FUZHOU, China — Someone who was terrified of his or her name being made public had a piece of advice: If you want to know the story of Qian Mingqi, the man who set off three bombs here late last month, go see Xiong Xiaolan.
At a small path near her home, Xiong welcomed a reporter and then, as she turned to keep walking, froze in place. A beefy man in gray slacks and a striped blue shirt was barreling toward her.
"You should not talk with foreigners," the man called out, as about half a dozen district officials, Communist Party propaganda representatives and security officers appeared behind him. In a few minutes, six more showed up and began to corral Xiong and a growing crowd of locals to the other side of a semicircle of men with crossed arms. During the melee that ensued, Xiong and two men were marched off by plainclothes security.
That night, Xiong sent a text message apologizing for not being able to talk about Qian Mingqi. "I'm under the control of the government right now," she explained.
Two weeks after Qian detonated bombs at government buildings in this south China city, killing four people, including himself, the Chinese government is keeping a tight grip on what's said publicly about his life and death.
The police closely monitor people who knew the 52-year-old Qian, threatening them with repercussions if they give unauthorized interviews. Official Chinese-language news coverage is circumscribed, leaving out any examination of the simmering frustrations with the Fuzhou government that echo national concerns about corruption and a lack of rule of law. Official coverage in English has been more expansive, but wouldn't be widely read here.
Concern applies even to Qian's corpse. His family said this week that the government had yet to release his body.
"They don't want us to do a funeral because we'd have a traditional ceremony in public with his body," said Qian Hanmei, Qian's daughter and a 28-year-old housewife. "They suspect we would use this funeral to start a public disturbance."
The reason for the heavy-handed tactics seems clear: China's Communist Party, well acquainted with the power of propaganda, doesn't want the names of men such as Qian to become rallying cries for further discontent.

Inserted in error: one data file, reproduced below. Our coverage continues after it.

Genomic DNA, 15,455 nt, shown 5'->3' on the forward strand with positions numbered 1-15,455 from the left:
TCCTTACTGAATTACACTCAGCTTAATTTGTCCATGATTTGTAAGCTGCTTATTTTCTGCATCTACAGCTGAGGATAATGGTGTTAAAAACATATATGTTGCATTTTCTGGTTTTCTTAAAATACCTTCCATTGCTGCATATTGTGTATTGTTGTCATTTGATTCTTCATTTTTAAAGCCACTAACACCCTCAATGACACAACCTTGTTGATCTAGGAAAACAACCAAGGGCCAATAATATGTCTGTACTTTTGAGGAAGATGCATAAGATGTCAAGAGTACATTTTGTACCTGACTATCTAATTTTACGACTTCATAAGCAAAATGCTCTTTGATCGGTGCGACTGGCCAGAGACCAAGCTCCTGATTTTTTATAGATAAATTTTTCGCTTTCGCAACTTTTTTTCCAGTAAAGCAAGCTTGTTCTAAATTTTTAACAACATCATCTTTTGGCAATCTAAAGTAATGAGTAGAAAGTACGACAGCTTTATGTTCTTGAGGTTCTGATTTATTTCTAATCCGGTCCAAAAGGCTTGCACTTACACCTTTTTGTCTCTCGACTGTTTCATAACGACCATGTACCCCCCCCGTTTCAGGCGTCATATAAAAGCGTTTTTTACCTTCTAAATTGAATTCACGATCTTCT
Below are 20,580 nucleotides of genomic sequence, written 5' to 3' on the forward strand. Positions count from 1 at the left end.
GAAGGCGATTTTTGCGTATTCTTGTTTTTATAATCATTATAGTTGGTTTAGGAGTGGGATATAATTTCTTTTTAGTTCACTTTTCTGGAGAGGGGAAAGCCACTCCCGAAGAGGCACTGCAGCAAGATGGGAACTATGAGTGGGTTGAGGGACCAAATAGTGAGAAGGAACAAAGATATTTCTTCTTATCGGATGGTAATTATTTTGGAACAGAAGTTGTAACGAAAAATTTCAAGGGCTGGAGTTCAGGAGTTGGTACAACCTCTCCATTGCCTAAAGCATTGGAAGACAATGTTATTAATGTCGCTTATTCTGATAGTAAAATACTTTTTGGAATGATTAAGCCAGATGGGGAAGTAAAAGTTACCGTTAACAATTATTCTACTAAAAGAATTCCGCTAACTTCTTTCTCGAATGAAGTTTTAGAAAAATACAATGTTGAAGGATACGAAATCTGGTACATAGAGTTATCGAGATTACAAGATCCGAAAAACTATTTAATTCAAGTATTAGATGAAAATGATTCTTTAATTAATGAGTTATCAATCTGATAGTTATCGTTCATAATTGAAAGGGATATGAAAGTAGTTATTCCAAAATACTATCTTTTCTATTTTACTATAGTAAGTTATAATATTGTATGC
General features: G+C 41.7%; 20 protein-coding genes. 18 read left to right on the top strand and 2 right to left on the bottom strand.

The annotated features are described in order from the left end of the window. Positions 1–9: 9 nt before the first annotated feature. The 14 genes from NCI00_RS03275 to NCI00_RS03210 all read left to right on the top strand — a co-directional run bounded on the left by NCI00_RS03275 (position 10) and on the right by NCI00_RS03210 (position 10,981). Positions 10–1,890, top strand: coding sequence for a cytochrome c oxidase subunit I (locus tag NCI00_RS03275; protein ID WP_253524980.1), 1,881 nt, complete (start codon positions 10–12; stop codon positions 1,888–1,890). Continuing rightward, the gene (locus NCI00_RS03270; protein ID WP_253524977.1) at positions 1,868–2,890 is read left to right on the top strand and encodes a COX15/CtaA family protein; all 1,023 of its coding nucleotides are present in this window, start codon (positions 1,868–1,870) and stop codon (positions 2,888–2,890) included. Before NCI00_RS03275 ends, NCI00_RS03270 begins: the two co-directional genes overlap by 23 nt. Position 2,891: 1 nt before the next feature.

Qian's attacks on a prosecutor's office and a district government building came after years of the sort of land dispute that's become increasingly common in China's provinces.
The government tore down buildings that belonged to Qian first in 1995 and then in 2002. After the second time, Qian accused an area leader of withholding money that was meant to compensate him.
Qian's Internet postings revealed that he was aware of others with similar complaints. Among those he commented on were Wang Jiazheng, a farmer who set himself on fire in April to stop the leveling of his house for a vocational university complex, and Qian Yunhui, a village leader who was found crushed beneath a construction truck's tire last December after opposing a power station project.
Fuzhou city spokesman Li Wei acknowledged that China's laws governing the seizure of property for public use are inadequate and corruption is rife in some local governments. Coupled with an increase of ordinary Chinese learning about the legal system, Li said, there are bound to be conflicts.
"The system in China has contradictions with the improvement of people's understanding of the law," said Li, who was waiting for a McClatchy reporter after the reporter was escorted away from the scene of Xiong Xiaolan's detention.
Li continued: "People have learned a lot about the Western world; they know how to use law to defend their interests. But the system here, or some people in the system, won't allow them to do that."
Last week, both the government and Communist Party leaders of the district where Qian lived in Jiangxi province were removed from office with no public explanation. Qian had accused one of those men of misappropriating money meant to pay him for his house.